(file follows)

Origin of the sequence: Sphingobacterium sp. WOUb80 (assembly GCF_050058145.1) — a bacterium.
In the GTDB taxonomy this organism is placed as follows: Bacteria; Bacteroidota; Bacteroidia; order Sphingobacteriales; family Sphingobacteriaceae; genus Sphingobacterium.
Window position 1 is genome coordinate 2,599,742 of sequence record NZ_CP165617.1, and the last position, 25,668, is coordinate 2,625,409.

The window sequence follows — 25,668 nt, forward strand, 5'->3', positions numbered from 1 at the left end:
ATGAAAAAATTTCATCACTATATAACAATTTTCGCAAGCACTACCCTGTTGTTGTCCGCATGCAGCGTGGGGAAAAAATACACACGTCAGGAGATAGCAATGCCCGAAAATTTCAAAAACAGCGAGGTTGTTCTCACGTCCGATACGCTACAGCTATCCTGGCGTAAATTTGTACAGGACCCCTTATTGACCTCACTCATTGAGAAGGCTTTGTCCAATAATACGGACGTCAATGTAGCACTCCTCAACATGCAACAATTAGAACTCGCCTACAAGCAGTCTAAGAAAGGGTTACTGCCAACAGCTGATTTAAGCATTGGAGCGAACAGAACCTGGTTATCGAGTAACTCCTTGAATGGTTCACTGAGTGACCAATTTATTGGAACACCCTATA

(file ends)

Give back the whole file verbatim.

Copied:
Origin of the sequence: Sphingobacterium sp. WOUb80 (assembly GCF_050058145.1) — a bacterium.
In the GTDB taxonomy this organism is placed as follows: Bacteria; Bacteroidota; Bacteroidia; order Sphingobacteriales; family Sphingobacteriaceae; genus Sphingobacterium.
Window position 1 is genome coordinate 2,599,742 of sequence record NZ_CP165617.1, and the last position, 25,668, is coordinate 2,625,409.

The window sequence follows — 25,668 nt, forward strand, 5'->3', positions numbered from 1 at the left end:
ATGAAAAAATTTCATCACTATATAACAATTTTCGCAAGCACTACCCTGTTGTTGTCCGCATGCAGCGTGGGGAAAAAATACACACGTCAGGAGATAGCAATGCCCGAAAATTTCAAAAACAGCGAGGTTGTTCTCACGTCCGATACGCTACAGCTATCCTGGCGTAAATTTGTACAGGACCCCTTATTGACCTCACTCATTGAGAAGGCTTTGTCCAATAATACGGACGTCAATGTAGCACTCCTCAACATGCAACAATTAGAACTCGCCTACAAGCAGTCTAAGAAAGGGTTACTGCCAACAGCTGATTTAAGCATTGGAGCGAACAGAACCTGGTTATCGAGTAACTCCTTGAATGGTTCACTGAGTGACCAATTTATTGGAACACCCTATA